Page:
Israel had urged the United States to view achieving nuclear capabilities as a red line. In a meeting of the American-Israeli strategic dialogue teams in late 2011, a joint statement used for the first time the term “nuclear capability.” The term, however, has not yet been adopted by the administration as an official policy.
“We don’t see Iran as having pure intentions,” an Israeli official said. “If they’ll have the capability, they will be able to break out whenever they decide.”
The Non-Proliferation Treaty does not prevent member states from developing nonmilitary nuclear capabilities as long as they keep their programs transparent and adhere to the treaty’s rules. Iran has argued that it therefore has the right to continue its nuclear activity, but the United States has made it clear that since Iran has not complied with NPT requirements, it should not be automatically granted the right to peaceful nuclear activity allowed under the treaty.
A bipartisan slate of 32 co-sponsors has already signed on to the Senate resolution, and its supporters believe that the number will grow significantly in the run-up to AIPAC’s annual policy conference, which will begin on March 4. But in order to achieve Democratic support for the bill, authors were already forced to compromise, and the resolution underwent several changes in order to water down what was seen as too hawkish language. A clause stating that it is “within the power and capabilities of the United States government” to prevent Iran from achieving nuclear capabilities was deleted after Democrats argued that it resembled an authorization for use of force. At the request of some Democratic senators, a sentence was added to mention diplomatic efforts as a means of reaching the goal. Still, several key Democrats from the Foreign Relations and Armed Services committees have yet to sign on.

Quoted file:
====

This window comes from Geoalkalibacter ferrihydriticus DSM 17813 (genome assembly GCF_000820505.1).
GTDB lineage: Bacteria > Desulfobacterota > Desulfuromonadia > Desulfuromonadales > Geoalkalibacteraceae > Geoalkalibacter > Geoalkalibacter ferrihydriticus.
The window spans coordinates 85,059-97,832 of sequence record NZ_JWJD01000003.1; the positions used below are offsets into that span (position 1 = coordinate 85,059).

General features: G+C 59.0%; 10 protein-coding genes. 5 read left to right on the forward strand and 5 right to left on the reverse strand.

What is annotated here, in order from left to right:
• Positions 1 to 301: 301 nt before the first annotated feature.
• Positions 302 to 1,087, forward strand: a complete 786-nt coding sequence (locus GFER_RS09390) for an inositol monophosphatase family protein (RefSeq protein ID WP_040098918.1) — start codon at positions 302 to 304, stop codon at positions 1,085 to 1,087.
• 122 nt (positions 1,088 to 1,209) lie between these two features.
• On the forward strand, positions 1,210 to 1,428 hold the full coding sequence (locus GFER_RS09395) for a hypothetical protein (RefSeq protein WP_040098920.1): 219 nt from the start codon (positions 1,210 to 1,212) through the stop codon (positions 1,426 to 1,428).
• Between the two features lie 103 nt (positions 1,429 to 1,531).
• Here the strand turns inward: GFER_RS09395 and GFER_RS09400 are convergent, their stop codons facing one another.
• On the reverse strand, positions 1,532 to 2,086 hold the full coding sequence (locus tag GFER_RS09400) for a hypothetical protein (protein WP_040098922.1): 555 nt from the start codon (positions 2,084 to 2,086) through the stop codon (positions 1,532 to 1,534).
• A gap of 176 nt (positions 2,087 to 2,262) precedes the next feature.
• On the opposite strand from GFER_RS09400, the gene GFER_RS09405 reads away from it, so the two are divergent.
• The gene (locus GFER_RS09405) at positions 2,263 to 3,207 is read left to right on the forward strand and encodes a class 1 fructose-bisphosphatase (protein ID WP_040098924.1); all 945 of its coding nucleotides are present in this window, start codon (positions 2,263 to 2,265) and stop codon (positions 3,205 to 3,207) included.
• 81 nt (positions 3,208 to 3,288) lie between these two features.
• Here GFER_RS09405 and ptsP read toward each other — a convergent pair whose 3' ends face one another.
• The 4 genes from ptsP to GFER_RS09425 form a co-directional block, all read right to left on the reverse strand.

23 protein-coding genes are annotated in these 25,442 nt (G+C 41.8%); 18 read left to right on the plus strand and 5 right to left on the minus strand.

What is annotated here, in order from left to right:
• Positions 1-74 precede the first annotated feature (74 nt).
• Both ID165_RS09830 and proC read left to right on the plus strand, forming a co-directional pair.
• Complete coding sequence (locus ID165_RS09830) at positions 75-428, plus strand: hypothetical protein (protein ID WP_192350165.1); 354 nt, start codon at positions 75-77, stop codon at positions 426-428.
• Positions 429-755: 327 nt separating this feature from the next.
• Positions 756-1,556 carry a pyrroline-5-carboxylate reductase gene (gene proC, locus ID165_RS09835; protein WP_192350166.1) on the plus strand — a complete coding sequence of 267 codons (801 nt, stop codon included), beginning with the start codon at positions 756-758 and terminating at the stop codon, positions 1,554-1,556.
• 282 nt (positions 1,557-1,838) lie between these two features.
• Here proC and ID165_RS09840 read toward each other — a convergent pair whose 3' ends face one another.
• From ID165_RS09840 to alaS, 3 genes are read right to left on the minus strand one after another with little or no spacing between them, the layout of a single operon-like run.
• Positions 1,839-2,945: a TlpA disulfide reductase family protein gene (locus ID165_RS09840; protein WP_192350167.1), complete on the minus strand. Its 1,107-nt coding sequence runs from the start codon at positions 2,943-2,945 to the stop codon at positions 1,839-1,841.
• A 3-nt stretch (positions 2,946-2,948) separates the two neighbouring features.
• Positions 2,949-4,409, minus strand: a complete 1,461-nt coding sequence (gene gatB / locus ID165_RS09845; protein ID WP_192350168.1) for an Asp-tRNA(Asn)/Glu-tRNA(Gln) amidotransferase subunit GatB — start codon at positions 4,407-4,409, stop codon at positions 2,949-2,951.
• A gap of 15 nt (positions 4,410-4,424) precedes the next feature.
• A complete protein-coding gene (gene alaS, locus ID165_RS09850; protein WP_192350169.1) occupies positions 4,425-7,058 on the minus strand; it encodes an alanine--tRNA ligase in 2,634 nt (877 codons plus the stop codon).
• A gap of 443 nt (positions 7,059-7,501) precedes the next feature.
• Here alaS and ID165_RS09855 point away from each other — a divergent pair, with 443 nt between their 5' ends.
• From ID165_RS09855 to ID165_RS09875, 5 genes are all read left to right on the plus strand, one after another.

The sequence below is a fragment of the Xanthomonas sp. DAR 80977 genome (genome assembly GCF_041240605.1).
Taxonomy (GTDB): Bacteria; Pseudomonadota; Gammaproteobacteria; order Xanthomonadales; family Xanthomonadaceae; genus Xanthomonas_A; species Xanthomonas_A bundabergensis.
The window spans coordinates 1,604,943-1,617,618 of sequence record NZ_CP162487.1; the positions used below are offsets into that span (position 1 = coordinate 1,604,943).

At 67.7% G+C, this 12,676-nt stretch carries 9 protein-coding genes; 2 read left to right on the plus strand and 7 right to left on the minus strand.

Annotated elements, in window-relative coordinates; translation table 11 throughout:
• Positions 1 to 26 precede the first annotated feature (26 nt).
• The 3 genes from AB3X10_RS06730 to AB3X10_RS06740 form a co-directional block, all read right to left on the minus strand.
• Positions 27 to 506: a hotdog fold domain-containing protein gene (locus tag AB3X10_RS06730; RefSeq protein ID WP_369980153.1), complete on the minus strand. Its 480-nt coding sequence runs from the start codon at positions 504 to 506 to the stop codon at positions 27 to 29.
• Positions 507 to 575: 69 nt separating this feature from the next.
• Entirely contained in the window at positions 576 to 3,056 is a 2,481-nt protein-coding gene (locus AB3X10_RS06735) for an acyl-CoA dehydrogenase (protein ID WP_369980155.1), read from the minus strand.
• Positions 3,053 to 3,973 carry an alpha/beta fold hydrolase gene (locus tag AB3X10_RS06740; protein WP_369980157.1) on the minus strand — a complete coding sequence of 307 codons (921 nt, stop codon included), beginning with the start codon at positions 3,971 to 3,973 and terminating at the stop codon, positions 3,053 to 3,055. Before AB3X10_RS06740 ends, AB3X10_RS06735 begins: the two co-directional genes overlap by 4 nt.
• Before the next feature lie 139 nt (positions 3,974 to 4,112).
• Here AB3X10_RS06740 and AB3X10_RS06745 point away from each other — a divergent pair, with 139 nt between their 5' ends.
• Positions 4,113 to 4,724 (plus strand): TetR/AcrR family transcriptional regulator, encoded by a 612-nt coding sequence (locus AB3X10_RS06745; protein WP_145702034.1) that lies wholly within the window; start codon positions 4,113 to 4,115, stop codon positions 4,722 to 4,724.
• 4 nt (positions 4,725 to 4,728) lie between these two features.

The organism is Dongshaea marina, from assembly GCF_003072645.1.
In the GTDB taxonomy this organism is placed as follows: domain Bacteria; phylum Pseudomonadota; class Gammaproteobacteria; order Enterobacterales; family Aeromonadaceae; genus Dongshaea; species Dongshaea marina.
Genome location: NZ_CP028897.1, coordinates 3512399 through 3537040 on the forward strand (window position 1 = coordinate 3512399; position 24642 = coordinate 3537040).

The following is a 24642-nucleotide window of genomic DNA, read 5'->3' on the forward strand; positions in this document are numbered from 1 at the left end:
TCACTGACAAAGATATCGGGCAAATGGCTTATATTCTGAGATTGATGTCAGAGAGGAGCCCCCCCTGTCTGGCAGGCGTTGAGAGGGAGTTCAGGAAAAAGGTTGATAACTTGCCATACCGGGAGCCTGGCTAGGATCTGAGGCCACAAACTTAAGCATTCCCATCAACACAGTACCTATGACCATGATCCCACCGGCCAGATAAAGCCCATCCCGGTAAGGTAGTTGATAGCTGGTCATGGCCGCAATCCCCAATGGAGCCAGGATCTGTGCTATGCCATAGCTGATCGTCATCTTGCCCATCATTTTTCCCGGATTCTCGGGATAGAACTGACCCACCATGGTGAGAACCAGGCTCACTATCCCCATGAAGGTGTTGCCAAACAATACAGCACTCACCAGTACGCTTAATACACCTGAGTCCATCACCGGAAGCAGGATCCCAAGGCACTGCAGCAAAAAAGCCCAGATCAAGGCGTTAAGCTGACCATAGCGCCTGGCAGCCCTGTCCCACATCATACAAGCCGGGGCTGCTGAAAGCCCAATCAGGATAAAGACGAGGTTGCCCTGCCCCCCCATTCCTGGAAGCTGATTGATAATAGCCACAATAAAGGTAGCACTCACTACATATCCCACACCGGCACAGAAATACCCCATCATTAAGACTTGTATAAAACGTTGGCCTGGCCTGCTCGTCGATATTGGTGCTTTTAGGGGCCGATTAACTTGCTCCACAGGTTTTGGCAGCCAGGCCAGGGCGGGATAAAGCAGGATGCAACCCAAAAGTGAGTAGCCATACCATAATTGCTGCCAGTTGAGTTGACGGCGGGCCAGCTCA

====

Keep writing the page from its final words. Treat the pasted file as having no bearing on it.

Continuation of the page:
In an attempt to highlight diplomacy and make clear that war was not a preferred solution, Democratic Rep. Keith Ellison of Minnesota and Republican Walter Jones of North Carolina began circulating a letter in the House of Representatives, calling on the administration to do everything in its power to avoid war. “We’re not saying we should take military options off the table, we’re saying we should try to negotiate before bombs start flying,” Ellison said in a February 17 interview with the Forward. “We need to talk until we reach the conclusion that it cannot be solved, but I believe we can reach an agreement.”
The letter is backed by dovish Jewish groups Americans for Peace Now and J Street, which also worked to try and change the language of the Senate resolution introduced by senators Graham, Lieberman and Casey. “It has been a long time since we tried negotiating with Iran, and it will be foolish not to use this tool,” said Dylan Williams, director of government affairs at J Street.
But attention will turn in the coming weeks to other voices on this issue. AIPAC intends to have delegates participating in its annual conference lobby for the Senate resolution when they meet with their representatives on Capitol Hill. The conference is scheduled to take place at a time described by analysts as critical for Israel’s attempt to block Iran’s nuclear program. Israel, according to reports, is contemplating carrying out an attack possibly as early as this spring, and the United States faces a narrow window of opportunity to dissuade Israel from taking this route. Until now, AIPAC has been careful not to be seen as beating the war drums and has maintained an official position of supporting the Obama administration’s effort to first try and resolve the crisis diplomatically.
Contact Nathan Guttman at firstname.lastname@example.org